The Roger Ailes I Knew

By Lee McNutt, Co-Founder: Silicon Valley Growth Syndicate, Menlo Park, CA
My former boss, Mr. Roger Ailes, the wizard-behind-the-curtain for Republican Presidents Richard Nixon and George H.W. Bush, was fired recently by Rupert Murdoch. He was fired on the 28th anniversary of the start of his greatest feat in politics: the 18 point comeback in 1988 of Vice President Bush to become our 41st President.

On July 21, 1988, Michael Dukakis reached his zenith with his acceptance speech at the Democratic Convention in Atlanta, Georgia. Mr. Ailes told me: “No presidential candidate in American history has come from this far behind this late in the race. But, we will.” He was right.

Very few people invent a new role in American politics and then succeed in that role. Roger did. As a 27 year old, he was characteristically blunt with another Vice President, Richard Nixon. He once told him: “Television is not a gimmick… And, if you think it is, you will lose again.” In 1968, Richard Nixon hired him, and listened. Mr. Ailes’s role in the defeat of Hubert Humphrey is well known and documented.

In early July of 1988, I left a job in the Reagan White House to join the Bush campaign, to do anything I could, in my own small way, to help continue the Reagan legacy. In his acceptance speech, Gov. Dukakis bragged, “The era of Reagan is over.” Mr. Ailes gave me an office in a kitchen space, four doors down from his, and a two foot high stack of prospective TV and radio ad scripts. He said, “We have no monopoly on good ideas here at national headquarters. They come from outside the campaign. Dig through these and dig some more.”

During the Bush Dukakis race, Mr. Ailes was 46 years old and could work nearly 24/7 so long as we brought him several buckets of Kentucky Fried Chicken (regular receipt) during the day. One thing he could not do was sneak up on anybody… his pockets were always full of quarters. This was Roger’s third Presidential campaign and he feared our telephones were tapped by the Democrats. For important calls, he went down to 15th St NW and used a pay phone!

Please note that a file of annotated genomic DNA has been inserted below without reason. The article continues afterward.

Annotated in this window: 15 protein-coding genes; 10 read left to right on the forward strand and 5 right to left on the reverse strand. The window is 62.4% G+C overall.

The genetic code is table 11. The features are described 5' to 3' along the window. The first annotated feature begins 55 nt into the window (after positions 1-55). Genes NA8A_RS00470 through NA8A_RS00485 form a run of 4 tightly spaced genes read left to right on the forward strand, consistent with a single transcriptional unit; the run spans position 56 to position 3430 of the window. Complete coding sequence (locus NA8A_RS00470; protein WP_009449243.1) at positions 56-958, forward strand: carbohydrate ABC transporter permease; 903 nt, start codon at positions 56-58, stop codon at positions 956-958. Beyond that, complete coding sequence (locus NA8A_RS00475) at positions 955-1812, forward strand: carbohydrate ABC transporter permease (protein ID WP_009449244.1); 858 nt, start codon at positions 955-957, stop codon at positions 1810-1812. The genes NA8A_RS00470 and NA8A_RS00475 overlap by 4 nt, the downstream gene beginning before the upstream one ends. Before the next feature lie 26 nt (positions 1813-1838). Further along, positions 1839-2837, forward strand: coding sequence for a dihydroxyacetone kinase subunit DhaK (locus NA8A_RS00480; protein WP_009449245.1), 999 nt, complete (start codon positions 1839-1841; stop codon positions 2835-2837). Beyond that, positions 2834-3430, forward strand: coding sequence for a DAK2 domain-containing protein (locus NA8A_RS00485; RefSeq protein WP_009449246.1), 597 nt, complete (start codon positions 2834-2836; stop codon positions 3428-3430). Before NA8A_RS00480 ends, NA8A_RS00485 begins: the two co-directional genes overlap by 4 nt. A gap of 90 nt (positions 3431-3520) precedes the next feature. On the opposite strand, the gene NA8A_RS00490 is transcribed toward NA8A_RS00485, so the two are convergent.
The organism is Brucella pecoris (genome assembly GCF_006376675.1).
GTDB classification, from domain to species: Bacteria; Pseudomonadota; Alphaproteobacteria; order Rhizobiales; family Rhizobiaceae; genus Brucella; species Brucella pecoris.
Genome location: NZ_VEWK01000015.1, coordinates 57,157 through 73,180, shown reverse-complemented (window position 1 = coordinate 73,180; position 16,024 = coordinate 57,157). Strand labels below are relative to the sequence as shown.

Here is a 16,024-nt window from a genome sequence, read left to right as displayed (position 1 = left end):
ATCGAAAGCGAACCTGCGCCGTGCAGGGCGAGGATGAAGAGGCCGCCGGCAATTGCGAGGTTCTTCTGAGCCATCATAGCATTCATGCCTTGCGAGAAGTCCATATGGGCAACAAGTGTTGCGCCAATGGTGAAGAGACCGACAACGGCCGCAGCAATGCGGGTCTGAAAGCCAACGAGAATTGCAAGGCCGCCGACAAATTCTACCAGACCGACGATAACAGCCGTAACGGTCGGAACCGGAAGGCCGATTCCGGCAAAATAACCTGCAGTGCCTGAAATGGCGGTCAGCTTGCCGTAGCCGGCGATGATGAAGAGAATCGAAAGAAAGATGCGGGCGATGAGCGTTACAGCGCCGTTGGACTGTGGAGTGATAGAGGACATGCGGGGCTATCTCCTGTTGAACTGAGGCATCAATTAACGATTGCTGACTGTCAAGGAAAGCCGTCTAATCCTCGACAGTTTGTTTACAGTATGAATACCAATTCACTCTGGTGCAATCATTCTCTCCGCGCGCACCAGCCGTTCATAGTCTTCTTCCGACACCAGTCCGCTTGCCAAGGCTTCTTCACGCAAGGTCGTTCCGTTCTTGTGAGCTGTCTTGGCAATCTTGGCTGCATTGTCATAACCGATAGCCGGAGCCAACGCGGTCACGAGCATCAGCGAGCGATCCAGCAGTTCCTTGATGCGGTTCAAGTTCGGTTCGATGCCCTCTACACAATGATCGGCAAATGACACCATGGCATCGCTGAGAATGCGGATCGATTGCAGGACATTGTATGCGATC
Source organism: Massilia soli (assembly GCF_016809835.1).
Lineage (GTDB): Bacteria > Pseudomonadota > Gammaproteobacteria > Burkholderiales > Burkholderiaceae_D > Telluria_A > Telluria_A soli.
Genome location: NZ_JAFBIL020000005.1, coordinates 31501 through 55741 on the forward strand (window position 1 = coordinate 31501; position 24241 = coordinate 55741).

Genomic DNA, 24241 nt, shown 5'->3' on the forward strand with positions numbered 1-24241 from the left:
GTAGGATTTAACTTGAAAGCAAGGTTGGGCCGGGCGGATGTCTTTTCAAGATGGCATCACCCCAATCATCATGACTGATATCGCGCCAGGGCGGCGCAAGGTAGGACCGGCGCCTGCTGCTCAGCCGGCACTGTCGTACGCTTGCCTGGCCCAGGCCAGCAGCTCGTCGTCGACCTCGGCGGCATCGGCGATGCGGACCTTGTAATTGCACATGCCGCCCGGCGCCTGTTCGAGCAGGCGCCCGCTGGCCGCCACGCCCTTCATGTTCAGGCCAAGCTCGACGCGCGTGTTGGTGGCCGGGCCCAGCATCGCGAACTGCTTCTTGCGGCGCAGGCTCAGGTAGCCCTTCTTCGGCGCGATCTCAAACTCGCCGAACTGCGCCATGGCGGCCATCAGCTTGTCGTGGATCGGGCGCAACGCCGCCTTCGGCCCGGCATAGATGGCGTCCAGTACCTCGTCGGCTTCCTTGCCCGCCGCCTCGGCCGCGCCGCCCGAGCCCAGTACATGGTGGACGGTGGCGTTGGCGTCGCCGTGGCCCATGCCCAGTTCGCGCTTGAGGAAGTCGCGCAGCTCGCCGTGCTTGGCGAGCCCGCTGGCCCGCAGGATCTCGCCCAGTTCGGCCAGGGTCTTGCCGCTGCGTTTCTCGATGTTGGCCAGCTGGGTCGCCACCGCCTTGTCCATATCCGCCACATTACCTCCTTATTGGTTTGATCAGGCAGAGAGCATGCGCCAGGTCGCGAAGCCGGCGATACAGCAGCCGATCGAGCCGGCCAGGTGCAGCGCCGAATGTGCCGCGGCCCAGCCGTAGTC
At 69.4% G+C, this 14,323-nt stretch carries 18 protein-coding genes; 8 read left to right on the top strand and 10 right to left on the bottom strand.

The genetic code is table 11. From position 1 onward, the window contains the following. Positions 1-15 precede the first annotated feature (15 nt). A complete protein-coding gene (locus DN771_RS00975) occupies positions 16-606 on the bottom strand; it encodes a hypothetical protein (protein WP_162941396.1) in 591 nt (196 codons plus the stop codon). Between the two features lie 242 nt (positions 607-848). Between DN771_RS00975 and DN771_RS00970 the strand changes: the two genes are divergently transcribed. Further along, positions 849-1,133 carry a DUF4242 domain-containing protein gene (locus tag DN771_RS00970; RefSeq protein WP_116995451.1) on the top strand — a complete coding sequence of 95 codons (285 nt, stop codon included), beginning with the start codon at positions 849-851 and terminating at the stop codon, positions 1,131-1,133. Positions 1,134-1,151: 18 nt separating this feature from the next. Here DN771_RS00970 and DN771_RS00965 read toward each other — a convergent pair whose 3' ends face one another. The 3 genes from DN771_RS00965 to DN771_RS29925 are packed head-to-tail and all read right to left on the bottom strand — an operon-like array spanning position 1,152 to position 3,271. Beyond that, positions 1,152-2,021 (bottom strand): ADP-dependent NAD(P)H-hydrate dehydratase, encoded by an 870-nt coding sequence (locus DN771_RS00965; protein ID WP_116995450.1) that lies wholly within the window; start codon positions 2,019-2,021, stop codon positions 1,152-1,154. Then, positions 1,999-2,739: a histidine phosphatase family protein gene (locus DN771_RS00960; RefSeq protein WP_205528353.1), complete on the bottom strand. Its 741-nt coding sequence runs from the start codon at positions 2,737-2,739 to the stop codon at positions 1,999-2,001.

Mr. Ailes slept with a pen by his bed and would awaken in the middle of the night and scribble ideas for campaign themes and TV commercials. One morning, he told me he was flabbergasted. He had a great idea the night before, but could not read his own handwriting! So he carried the note around with him for a couple of days, trying to figure it out.

One night, he came to my Georgetown home for a pot roast dinner. Election day was near and I asked him what he was most proud of during the campaign. He then told, as TV commentator Paul Harvey would say,  ”the rest of the story.” Roger had written on that piece of paper in his bedroom, “Rocky Squirrel ” (best friend to the cartoon moose, Bullwinkle), “Jane Fonda” and “tank.” He felt the recently released video tape of the Governor of Massachusetts wearing a leather tank helmet, at the controls of a bopping and weaving tank, was the greatest juxtaposition since the American public was treated to the Hollywood actress Jane Fonda leaning against an anti-aircraft gun in Hanoi. So, he created the now famous “Dukakis in the tank ” TV ad, making fun of a candidate who had opposed every weapons system since the slingshot!

Though I do not know of Roger Ailes’s personal life nor have knowledge of the harassment accusations, I do respect his political mind. I wish Mr. Murdoch well with his decision to terminate Mr. Ailes, but he should first consider what happened to George Herbert Walker Bush when he tried to win re-election without Roger Ailes in 1992. (Roger was offered a post, but declined) Bush and Quayle lost to Clinton and Gore.
So, Fox News will celebrate it’s 20th birthday in October without Mr.  Ailes, the man who changed the contours of U.S. Presidential campaigns. Perhaps November will be Mr. Ailes final come-from-behind Presidential victory. After all, he brokered the Megyn Kelly truce with Donald Trump. Perhaps the big guy still has a few quarters in his pocket and a few ideas in his sleep. I suggest Donald Trump be ready to accept pay phone calls and keep KFC on his speed dial.

NOTE:   Lee McNutt is graduate of Vanderbilt University. He worked the Reagan White House in the Office of Privatization and on the 1998 Bush Quayle Campaign and on the 1988-89 Presidential Transition Team. The Silicon Valley Growth Syndicate has investments in 65 tech startups.

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